Lecture_05

# V 1 v n n 1 p t n 2 2 p t n 1 based on what

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Unformatted text preview: es is a 1 molal solution, i.e., a solution that contains 1 mol of the substance in 1.0 kg of solvent. 7 Physical Interpretation of partial molar quantities: It may appear that there is something “not quite right” about the following two equations: V = n 1 V 1 + n 2 V 2 , where , and V 2 = æ ¹V ö . V 1 = æ ¹V ö ç ¹n ÷ ç ¹n ÷ è 1 ø P, T , n 2 è 2 ø P, T , n 1 Based on what we have seen so far, the first equation should be dV = V 1 dn 1 + V 2 dn 2 ,which is simply another application of the chain rule in partial differentiation. However, Eq. (5.33) can indeed be justified on physical grounds as follows. Consider a large volume of solution containing ethanol (E) and water (W). We now add a small amount of water, say, ∆nW moles of water, to this solution. We would want to express the new volume of the solution as V new = V old + Dn W V  ,m , W where V  ,m is the molar volume of pure water. However, this will give us the final W volume only in the case of an ideal solution. In the ethanol-water solution, the effective molar volumes of both substances are different from their molar volumes in the absence of the other substance. Designating...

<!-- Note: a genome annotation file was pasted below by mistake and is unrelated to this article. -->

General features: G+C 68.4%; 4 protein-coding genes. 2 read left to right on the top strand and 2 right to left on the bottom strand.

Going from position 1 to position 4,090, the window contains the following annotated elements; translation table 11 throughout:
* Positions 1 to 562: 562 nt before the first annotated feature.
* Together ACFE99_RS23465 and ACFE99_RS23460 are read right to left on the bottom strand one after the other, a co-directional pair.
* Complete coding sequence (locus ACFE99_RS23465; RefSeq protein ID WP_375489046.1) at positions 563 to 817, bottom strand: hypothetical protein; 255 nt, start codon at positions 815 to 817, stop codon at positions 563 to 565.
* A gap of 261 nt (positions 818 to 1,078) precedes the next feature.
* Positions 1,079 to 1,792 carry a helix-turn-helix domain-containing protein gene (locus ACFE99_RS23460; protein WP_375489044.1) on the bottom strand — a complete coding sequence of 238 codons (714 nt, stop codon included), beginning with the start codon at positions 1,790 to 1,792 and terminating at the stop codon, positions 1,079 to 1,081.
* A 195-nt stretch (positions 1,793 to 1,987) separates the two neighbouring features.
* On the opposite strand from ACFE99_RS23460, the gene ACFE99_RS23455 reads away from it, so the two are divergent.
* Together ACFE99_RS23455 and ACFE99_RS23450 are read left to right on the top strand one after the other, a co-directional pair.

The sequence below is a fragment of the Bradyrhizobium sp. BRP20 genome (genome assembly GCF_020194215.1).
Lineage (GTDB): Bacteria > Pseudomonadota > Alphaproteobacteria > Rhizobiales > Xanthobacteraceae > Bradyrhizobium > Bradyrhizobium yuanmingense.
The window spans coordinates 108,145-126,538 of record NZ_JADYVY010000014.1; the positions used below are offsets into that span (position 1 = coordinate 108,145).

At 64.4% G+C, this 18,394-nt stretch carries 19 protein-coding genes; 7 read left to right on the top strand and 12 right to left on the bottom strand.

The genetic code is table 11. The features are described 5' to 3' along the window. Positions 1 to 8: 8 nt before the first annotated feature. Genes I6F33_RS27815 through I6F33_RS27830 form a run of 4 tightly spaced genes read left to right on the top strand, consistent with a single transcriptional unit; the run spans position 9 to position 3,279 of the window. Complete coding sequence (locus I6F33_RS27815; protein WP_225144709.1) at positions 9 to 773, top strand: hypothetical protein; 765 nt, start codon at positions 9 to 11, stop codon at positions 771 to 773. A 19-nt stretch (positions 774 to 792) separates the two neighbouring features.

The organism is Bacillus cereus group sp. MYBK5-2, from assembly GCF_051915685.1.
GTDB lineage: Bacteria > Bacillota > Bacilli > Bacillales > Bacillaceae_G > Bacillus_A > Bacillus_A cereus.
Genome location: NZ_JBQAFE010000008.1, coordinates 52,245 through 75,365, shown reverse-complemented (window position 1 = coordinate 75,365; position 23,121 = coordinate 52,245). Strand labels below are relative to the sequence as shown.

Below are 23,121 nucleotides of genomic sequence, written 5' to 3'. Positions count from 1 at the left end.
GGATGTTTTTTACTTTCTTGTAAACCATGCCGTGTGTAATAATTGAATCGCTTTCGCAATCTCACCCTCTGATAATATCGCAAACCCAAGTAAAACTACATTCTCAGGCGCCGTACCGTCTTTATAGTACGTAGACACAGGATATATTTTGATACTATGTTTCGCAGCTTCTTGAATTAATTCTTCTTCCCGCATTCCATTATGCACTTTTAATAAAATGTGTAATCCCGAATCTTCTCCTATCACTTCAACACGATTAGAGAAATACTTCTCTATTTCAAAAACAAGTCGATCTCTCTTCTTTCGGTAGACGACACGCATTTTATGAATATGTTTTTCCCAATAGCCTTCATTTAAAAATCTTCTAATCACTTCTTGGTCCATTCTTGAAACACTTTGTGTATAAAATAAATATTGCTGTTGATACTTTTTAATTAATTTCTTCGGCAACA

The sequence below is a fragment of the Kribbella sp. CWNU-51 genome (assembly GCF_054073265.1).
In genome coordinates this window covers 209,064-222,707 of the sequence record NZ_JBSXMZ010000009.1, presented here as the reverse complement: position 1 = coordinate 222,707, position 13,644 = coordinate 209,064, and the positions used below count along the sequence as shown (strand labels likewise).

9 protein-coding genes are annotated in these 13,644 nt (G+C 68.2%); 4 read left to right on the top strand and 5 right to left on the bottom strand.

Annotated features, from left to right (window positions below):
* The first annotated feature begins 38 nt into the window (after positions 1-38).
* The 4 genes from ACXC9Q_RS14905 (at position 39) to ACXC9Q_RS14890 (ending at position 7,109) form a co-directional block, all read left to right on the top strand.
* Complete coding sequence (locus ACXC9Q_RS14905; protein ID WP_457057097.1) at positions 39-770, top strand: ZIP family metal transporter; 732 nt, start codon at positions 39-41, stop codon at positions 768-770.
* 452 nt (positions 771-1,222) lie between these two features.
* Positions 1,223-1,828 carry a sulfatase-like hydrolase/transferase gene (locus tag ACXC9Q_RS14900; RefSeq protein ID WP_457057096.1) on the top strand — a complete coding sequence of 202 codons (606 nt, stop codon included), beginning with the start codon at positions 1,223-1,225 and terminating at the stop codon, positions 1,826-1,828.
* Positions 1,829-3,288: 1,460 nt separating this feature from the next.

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## This document was uploaded on 02/28/2014 for the course CHEM 311 at LA Tech.

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